United States stocks slipped in quiet trading on Monday as energy company shares dropped with the price of .

Company earnings remain weak, and Xerox and the drug maker Perrigo tumbled after reporting disappointing results and cutting their forecasts for the year.

Stocks looked headed for big losses in the morning as the Dow Jones industrial average dropped as much as 148 points. The market recovered most of the losses over the last hours of trading.

Investors traded less than usual as they looked through a weak group of company earnings and prepared for the Federal Reserve meeting, which will conclude on Wednesday.

The Dow Jones industrial average fell 26.51 points, or 0.2 percent, to 17,977.24. The Standard & Poor’s 500-stock index lost 3.79 points, or 0.2 percent, to 2,087.79. The Nasdaq composite index slid 10.44 points, or 0.2 percent, to 4,895.79.

Interactive Feature | 3-Month Treasury Bills

Xerox cut its earnings estimate for the year after its first-quarter profit plunged 85 percent. The company’s revenue fell, and costs went up as it gets ready to split into two businesses. The stock shed $1.49, or 13.3 percent, to $9.68.

The Irish drug maker Perrigo skidded after it cut its profit forecast. The company said prices for over-the-counter products in Europe were down, and it might take an impairment charge for a business it bought just a year ago. And the company’s chairman and chief, Joseph C. Papa, to join Valeant Pharmaceuticals. The stock lost $21.95, or 18.1 percent, to $99.40.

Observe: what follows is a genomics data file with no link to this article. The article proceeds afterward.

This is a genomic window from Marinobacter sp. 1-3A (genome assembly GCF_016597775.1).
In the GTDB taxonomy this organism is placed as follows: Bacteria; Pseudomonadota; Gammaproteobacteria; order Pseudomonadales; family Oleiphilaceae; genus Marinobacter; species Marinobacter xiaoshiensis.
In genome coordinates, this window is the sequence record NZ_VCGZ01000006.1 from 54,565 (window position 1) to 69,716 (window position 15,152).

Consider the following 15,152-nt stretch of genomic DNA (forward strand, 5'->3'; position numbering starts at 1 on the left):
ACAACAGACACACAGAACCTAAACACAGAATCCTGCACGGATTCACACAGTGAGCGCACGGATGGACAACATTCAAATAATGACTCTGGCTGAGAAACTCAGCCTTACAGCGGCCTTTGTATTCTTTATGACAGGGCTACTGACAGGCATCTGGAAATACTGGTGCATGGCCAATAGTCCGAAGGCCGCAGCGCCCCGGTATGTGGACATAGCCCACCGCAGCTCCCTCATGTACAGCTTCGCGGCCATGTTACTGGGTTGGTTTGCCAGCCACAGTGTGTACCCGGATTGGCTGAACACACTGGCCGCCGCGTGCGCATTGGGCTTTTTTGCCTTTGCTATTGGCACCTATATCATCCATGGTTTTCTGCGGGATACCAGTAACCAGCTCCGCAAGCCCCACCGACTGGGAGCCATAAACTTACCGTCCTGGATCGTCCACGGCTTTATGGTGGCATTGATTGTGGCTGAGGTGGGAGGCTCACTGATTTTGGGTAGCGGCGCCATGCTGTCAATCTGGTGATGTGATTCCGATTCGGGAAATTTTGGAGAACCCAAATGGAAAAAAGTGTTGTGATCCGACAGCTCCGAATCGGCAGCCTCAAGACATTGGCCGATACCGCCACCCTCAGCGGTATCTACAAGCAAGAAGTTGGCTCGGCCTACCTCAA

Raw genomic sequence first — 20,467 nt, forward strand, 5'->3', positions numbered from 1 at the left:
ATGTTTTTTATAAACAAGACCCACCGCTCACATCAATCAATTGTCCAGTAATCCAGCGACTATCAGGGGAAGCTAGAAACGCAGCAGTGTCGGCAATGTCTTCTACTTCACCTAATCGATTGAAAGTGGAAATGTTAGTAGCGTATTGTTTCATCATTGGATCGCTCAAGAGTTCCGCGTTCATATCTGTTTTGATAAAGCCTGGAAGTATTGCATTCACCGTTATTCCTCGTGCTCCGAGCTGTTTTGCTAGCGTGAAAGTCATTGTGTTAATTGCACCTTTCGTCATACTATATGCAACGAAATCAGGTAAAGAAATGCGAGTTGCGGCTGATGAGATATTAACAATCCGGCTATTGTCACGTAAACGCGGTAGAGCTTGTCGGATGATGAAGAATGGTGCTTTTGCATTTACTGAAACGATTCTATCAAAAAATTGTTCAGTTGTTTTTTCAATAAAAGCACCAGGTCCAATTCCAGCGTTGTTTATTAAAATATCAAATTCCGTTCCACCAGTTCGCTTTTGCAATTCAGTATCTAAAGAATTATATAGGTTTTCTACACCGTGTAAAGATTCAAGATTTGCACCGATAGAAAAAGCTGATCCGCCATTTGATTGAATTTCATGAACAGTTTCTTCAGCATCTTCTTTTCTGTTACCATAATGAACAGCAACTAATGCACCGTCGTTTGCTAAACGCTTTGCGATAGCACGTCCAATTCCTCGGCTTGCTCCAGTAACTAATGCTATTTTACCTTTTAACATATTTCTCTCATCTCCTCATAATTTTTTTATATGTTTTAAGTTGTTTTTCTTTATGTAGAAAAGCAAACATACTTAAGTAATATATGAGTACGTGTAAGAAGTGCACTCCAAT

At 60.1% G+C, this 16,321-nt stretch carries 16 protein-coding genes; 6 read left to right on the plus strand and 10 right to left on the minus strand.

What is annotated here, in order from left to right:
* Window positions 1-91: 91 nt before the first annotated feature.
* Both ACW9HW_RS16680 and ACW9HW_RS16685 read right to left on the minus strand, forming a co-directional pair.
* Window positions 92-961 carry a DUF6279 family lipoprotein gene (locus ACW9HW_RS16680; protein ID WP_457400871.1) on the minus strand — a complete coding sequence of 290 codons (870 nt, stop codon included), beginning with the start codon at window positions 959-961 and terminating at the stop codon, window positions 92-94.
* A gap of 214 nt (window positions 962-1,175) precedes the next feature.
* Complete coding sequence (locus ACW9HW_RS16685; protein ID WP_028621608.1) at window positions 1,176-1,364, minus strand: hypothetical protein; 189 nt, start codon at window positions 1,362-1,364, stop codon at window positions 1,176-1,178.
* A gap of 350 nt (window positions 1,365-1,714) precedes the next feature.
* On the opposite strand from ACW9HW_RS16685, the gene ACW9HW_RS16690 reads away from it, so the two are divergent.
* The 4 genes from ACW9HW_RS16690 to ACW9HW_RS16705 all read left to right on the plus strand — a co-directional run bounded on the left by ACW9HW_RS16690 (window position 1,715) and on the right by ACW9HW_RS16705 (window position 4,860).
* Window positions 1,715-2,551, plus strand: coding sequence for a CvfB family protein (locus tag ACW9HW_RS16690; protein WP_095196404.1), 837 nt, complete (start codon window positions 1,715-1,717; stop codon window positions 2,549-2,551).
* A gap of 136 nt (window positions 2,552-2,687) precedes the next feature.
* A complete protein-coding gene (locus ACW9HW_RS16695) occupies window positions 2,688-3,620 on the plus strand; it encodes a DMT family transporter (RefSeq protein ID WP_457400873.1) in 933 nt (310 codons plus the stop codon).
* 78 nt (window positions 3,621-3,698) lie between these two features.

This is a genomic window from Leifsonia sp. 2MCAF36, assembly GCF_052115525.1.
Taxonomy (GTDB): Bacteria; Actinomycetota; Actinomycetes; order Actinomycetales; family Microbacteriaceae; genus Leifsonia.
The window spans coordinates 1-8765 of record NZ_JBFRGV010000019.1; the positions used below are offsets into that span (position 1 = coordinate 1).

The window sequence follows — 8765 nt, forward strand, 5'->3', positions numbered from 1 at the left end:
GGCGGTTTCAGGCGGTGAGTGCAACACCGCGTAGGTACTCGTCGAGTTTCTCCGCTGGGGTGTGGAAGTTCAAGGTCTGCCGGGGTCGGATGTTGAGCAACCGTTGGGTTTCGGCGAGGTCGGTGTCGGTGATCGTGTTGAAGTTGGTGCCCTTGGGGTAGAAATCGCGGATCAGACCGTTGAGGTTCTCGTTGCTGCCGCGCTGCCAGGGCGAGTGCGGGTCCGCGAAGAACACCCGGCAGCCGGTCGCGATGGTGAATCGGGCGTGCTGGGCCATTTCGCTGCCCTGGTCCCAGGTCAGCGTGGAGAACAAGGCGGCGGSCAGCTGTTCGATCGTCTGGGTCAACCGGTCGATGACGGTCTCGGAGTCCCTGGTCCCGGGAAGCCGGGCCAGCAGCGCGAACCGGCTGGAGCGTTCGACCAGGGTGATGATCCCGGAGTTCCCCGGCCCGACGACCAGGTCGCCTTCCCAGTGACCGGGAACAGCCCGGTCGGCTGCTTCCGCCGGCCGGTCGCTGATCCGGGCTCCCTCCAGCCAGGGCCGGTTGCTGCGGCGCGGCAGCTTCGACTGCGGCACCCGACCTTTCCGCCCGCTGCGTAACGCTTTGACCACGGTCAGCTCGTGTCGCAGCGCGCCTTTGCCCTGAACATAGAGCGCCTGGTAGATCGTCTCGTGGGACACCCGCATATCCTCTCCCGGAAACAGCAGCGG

Investors kept their powder dry as they waited to see what central banks in the United States and Japan would do.

The Fed will meet Tuesday and Wednesday, and while investors do not think it will raise interest rates this month, they will review the Fed’s comments about the state of the American and global economies. Bank of Japan officials will meet later in the week and could take new actions to stimulate the Japanese economy.

Benchmark United States crude fell $1.09, or 2.5 percent, to $42.64 a barrel in New York. Brent crude, used to price international oils, lost 63 cents, or 1.4 percent, to $44.48 a barrel in London. Transocean stock lost 53 cents, or 4.9 percent, to $10.26, and Hess fell $1.51, or 2.4 percent, to $61.87.

Industrial and materials companies fell. The railroad company Union Pacific gave up $2.02, or 2.3 percent, to $87.61, and the mining and construction equipment maker Caterpillar declined $1.53, or 2 percent, to $76.79.

Interactive Feature | 2-Year Treasury Notes

Consumer companies traded higher. Kroger, the supermarket operator, picked up $1.19, or 3.3 percent, to $36.77, and the spice retailer McCormick added $1.53, or 1.7 percent, to $93.29. Tyson Foods rose $1.01, or 1.6 percent, to $64.08.

The government of Saudi Arabia said a small portion of its state oil company, the world’s largest, will go public. Saudi Aramco has long been considered the most valuable company in the world, and the kingdom has valued it at more than $2 trillion. Apple, the most valuable publicly traded company, has a market capitalization of about $583 billion.

The prices of gold and silver ticked higher. Gold gained $10.20, to $1,240.20 an ounce, and silver added 11 cents, to $17 an ounce. Copper fell 1 cent, to $2.25 a pound.

In other energy trading, wholesale gasoline fell 2 cents, to $1.51 a gallon. lost 2 cents, to $1.29 a gallon. Natural gas fell 8 cents, to $2.06 per 1,000 cubic feet.

In Germany, the DAX fell 0.8 percent and the CAC 40 in France slipped 0.5 percent. The British FTSE 100 lost 0.8 percent. Japan’s benchmark, the Nikkei 225, dipped 0.8 percent. In South Korea the Kospi inched down 0.1 percent. The Hang Seng in Hong Kong fell 0.8 percent.

Bond prices fell and the yield on the 10-year Treasury note rose to 1.92 percent from 1.89 percent. The euro rose to $1.1257 from $1.1220.